Karoshi Of Teachers


Karoshi -Overwork Death- 

~Tragedy of a Dedicating Teacher and His Wife~


  'Karoshi,' meaning 'overwork death,' is one of the shameful words in Japan's labor culture. School teachers are no exception. There have been teachers who loved and devoted themselves to this job, as a result, lost their lives. The following is one of such tragedies.


  Kudo Sachiko has been struggling against karoshi, or overwork death, problems since her husband died 10 years ago.


  Sachiko's husband, Yoshio, died at the age of forty. He was a PE teacher at a junior high school in Yokohama.


   Yoshio's death was a tragedy itself. but there were serious problems relating his death. One is too much burden and too long work hours. The other is the difficulty in having the case approved as a work-related death. The following is the details.


  Kudo Yoshio was a PE teacher at a junior high school in Yokohama. He was so excellent a teacher that he was assigned a lot of tasks.

  It was two years before he died that he had been especially busy--he became year master, school soccer team coach, and in charge of discipline. His day started at 7am for soccer coaching, and got home around 9pm, but had to do some work even at home.

  Besides, he was a regional soccer team coach, too.

  Although he was unbelievably busy, he often told Sachiko that he loved his job and actually he kept doing his best.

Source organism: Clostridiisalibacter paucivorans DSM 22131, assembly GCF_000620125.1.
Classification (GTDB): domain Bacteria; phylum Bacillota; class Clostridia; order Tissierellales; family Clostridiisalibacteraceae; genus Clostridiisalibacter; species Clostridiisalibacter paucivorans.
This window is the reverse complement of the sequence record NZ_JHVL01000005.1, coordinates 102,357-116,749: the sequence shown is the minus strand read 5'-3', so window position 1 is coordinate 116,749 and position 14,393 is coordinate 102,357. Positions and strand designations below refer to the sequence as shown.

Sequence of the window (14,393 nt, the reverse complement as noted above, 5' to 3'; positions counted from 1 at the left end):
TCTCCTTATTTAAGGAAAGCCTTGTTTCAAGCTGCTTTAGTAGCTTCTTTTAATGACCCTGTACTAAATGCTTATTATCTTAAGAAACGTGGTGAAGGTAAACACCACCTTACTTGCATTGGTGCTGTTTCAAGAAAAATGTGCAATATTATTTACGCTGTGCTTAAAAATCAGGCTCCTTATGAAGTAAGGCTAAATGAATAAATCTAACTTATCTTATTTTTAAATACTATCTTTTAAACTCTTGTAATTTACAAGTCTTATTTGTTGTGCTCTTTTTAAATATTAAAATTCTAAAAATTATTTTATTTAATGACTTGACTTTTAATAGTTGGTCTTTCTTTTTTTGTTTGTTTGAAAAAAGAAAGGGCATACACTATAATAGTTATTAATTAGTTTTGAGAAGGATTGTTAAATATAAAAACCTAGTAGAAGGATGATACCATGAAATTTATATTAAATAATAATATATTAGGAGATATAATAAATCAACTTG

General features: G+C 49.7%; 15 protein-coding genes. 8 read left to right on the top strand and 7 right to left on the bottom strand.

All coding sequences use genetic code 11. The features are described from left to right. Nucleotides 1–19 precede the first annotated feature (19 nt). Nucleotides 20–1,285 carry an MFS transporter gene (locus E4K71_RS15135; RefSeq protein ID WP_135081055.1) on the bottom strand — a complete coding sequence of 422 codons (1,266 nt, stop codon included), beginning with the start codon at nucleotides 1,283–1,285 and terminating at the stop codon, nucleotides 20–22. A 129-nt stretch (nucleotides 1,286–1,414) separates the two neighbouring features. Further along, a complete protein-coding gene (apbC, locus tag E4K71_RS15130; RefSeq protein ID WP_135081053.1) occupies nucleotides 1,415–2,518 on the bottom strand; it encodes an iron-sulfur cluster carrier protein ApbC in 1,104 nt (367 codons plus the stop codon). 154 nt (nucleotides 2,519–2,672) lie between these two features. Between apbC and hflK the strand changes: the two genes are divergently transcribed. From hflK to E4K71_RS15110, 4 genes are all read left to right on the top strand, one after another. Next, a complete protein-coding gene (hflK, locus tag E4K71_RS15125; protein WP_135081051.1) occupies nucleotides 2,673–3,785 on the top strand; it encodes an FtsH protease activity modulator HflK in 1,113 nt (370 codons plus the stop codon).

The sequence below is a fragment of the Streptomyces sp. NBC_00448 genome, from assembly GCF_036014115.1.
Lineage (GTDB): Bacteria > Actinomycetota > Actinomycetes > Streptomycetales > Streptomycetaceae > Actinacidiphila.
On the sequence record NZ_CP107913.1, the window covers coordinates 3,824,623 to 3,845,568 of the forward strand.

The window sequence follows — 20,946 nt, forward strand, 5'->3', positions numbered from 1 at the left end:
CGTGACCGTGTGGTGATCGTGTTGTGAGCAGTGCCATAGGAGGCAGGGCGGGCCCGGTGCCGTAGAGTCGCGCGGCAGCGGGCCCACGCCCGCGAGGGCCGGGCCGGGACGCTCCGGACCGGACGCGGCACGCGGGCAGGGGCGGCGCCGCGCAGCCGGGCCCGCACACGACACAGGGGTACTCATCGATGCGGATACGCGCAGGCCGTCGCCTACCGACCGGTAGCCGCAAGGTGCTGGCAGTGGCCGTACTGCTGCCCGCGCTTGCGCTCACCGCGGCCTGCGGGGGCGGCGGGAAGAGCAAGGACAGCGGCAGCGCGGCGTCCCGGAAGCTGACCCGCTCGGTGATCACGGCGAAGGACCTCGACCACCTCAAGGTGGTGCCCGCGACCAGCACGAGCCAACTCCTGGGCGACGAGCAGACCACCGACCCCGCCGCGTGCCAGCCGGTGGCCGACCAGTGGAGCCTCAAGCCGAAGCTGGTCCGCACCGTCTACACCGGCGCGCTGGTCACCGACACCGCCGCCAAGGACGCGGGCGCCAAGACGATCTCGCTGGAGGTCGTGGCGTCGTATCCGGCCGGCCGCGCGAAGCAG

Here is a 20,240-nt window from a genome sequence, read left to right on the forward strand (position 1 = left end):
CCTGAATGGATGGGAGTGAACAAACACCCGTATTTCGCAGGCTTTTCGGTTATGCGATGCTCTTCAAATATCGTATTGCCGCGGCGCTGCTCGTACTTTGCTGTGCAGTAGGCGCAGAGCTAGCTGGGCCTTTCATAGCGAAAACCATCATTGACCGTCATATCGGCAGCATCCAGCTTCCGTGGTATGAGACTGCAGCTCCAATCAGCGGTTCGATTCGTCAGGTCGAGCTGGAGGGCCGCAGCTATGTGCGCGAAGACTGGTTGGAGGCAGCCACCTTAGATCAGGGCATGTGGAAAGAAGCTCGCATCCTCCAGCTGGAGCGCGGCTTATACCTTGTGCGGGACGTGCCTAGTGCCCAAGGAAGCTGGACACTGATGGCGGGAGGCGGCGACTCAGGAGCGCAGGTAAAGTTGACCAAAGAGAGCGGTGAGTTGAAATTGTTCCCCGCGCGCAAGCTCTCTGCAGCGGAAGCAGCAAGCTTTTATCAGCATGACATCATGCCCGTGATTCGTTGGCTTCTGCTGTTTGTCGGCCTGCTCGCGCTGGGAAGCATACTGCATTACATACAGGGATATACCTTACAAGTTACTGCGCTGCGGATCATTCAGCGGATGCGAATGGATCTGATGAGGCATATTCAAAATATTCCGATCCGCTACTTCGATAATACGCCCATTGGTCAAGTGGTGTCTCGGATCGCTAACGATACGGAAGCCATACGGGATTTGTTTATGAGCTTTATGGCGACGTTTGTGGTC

Next year, a year before his death, Yoshio still was in charge of the senior year, the school soccer team, discipline, and career guidance.

  Busy as he was, he once said, "No one except me can complete these tasks, so I must do. Fortunately, other teachers kindly helped me."


  However, he was moved to another school where teachers take more pains in student discipline. 

 He died just 2 months after he came to the new school.  Here he had been in charge of discipline, which forced him to attend many meetings outside school, of course after his schoolwork.

  However, the school did not reduce his tasks. He had as many classes and lessons as other teachers.

  According to Sachiko, he said, "I don't want to," for the first time.

  Although he had already been exhausted, he was told by the principal to go on the school trip.

  During the 3 days of the school trip, he could hardly sleep because he had to check every students' room. As soon as he got home, he fell down with heavy headache. He could not get out of bed for a few days.

  Just two days later, however, he went to a soccer game of his team. He just sat under a tree and coached students.


  This was the last job for Yoshio.


  10 days later, he died of subarachnoid hemorrhage.


   It was natural that Sachiko thought Yoshio's case was a work-related death. However, she found it quite difficult to prove his extremely long work, because the school did not manage how long each teacher worked, so no one could prove Yoshio's overwork.

  Actually, the workers' compensation organization approved of just a month of Yoshio's overwork. Sachiko and his friends were filled with anger.

  Finally, it took her another five years to get Yoshio's death approved as a work-related death.

  The workers' compensation organization said, "We cannot count his overwork hours because of insufficient proofs, but it is supposed that if the school would not have been managed if he had not done these jobs.